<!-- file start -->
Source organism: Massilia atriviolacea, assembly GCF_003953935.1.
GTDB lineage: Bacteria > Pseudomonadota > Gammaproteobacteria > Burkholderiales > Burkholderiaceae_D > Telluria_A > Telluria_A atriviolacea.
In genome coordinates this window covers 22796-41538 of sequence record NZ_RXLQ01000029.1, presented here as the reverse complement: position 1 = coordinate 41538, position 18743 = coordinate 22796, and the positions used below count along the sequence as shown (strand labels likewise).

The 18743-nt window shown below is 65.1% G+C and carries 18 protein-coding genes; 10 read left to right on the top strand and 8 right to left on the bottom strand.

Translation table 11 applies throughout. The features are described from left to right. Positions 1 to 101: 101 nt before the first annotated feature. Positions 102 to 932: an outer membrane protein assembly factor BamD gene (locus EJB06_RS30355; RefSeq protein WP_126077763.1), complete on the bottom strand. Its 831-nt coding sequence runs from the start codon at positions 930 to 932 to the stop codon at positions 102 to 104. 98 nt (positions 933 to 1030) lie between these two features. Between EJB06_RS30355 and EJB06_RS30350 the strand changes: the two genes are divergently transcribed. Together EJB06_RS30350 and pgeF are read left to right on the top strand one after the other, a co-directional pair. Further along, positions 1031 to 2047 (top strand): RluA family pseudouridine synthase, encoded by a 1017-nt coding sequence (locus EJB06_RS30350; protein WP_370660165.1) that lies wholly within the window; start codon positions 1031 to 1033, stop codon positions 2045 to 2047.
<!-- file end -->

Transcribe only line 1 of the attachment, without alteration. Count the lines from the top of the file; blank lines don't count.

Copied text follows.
Source organism: Massilia atriviolacea, assembly GCF_003953935.1.